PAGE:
Debate over the meaning of 'Enlightenment' began in the eighteenth century and has continued unabated until our own times. This period saw the emergence of arguments on the nature of man, truth, the place of God, and the international circulation of ideas, people and gold. In the second edition of her book, Dorinda Outram studies the Enlightenment as a global phenomenon, comparing it against the period's broader social changes. The new edition also features a new introduction and chapter on slavery, and the bibliography and short biographies have been extended.
Dorinda Outram is Professor of History at the University of Rochester. Her previous publications include Uneasy Careers and Intimate Lives: Women in Science, 1789–1979 (1987) and The Body and the French Revolution: Sex Class and Political Culture (1989).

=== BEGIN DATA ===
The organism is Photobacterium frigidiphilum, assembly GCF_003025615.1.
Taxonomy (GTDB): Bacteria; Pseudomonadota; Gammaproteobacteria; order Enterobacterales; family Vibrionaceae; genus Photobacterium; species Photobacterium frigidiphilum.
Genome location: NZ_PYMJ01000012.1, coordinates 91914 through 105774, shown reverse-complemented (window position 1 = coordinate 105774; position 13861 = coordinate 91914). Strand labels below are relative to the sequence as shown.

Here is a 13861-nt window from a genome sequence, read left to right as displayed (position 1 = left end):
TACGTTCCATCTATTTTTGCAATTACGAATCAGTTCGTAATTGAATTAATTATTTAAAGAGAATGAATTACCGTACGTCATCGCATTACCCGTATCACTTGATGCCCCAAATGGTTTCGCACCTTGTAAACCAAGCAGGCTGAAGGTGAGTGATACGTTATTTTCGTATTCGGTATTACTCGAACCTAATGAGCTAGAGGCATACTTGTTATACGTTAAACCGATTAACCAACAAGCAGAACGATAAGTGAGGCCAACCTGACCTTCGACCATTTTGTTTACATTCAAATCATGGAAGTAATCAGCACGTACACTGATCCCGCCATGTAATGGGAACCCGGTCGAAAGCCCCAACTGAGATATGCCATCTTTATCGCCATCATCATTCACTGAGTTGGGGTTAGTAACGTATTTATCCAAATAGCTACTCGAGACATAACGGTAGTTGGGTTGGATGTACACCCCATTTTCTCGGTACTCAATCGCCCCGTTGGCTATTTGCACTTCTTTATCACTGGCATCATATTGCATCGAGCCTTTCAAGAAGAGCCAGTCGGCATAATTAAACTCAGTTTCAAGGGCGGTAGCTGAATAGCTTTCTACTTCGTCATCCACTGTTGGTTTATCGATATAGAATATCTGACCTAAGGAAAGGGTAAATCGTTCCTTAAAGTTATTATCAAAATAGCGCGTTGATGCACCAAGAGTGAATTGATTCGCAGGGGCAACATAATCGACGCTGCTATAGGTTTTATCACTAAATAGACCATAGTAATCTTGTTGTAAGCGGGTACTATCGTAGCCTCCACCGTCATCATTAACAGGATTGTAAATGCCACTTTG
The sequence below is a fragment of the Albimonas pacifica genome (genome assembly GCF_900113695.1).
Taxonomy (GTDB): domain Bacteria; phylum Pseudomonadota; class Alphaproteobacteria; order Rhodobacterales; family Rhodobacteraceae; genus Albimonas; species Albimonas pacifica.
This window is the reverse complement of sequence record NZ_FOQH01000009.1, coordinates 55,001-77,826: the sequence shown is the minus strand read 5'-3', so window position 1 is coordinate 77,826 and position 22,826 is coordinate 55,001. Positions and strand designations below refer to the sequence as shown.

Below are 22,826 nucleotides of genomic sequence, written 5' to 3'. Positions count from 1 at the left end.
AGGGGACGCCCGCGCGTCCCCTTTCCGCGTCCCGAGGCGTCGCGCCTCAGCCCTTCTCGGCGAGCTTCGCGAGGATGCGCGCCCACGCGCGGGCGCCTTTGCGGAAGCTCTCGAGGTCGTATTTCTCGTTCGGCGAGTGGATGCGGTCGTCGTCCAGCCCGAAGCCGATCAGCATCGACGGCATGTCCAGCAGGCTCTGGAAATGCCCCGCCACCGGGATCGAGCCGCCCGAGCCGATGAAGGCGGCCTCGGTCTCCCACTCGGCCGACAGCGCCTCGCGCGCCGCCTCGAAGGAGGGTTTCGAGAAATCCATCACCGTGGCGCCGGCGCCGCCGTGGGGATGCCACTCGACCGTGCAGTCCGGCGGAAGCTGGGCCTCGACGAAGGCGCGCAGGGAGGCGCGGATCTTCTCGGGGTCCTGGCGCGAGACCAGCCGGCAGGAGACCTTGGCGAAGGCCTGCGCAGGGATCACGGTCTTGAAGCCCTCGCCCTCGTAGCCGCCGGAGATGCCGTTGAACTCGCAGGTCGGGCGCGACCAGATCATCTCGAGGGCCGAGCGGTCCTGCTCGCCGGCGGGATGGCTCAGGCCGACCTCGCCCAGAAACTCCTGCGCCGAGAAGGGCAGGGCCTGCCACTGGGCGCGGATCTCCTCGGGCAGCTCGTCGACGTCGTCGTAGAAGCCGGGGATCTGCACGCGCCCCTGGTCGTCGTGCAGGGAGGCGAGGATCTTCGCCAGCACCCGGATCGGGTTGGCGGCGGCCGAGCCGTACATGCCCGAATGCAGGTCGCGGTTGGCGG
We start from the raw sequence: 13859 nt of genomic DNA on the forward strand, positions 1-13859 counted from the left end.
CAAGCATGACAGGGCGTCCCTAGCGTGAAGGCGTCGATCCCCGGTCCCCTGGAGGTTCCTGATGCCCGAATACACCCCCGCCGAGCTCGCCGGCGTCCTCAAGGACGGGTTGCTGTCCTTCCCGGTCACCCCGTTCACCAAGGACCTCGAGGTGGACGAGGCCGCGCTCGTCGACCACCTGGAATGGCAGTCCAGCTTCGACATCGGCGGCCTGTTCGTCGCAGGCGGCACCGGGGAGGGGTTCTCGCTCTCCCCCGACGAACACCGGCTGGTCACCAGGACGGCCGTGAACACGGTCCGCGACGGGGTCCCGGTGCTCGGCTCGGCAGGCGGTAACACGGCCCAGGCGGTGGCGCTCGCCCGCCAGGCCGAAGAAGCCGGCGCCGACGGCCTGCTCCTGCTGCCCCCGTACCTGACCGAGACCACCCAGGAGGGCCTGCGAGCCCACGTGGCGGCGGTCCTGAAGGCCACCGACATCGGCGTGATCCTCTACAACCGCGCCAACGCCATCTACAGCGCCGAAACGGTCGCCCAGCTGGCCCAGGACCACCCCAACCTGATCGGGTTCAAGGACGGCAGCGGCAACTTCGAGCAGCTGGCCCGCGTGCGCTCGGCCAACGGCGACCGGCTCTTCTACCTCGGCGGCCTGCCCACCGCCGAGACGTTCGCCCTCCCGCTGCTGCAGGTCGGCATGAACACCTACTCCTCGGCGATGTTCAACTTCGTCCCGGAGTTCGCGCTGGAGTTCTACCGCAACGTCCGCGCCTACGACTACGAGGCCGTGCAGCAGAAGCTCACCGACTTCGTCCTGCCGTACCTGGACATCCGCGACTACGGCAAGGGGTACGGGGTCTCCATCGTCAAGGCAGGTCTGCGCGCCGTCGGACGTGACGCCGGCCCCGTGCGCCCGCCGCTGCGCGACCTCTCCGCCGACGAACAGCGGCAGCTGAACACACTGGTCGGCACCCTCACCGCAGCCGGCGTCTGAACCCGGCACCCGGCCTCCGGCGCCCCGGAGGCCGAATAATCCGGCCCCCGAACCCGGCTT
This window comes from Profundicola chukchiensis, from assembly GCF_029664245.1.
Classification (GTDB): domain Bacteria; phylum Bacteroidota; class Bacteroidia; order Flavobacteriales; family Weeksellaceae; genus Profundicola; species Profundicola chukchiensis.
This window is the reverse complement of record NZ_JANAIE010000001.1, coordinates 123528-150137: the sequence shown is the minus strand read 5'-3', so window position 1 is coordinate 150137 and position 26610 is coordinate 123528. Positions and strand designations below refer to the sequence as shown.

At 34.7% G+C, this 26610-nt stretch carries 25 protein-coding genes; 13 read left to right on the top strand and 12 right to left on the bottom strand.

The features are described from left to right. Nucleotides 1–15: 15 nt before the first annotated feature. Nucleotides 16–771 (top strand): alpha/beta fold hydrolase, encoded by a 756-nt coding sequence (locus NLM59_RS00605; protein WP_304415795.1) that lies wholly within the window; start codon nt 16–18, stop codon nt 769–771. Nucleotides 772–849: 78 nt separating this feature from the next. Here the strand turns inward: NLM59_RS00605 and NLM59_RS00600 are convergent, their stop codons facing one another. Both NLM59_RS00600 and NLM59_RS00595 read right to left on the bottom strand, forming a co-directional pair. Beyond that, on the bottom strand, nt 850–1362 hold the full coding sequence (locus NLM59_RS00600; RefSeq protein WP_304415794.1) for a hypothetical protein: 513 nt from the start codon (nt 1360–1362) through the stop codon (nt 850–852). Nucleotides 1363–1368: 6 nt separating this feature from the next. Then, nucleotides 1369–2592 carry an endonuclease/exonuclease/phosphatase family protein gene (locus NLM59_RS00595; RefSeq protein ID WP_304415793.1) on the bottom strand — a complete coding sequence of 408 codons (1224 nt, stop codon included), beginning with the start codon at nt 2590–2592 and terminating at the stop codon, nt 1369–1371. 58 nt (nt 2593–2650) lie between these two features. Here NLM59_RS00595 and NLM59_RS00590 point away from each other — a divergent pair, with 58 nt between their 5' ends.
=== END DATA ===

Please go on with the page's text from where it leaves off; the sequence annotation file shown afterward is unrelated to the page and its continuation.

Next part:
List of illustrations; Chronology; 1. What is Enlightenment?; 2. Coffee houses and consumers: the social context of Enlightenment; 3. Enlightenment and government: new departure or business as usual?; 4. Exploration, cross-cultural contact, and the ambivalence of the Enlightenment; 5. When people are property: the problem of slavery in the Enlightenment; 6. Enlightenment thinking about gender; 7. Science and the Enlightenment: God's order and man's understanding; 8. The rise of modern paganism? Religion and the Enlightenment; 9. The end of the Enlightenment: conspiracy and revolution?; Brief biographies; Suggestions for further reading; Index.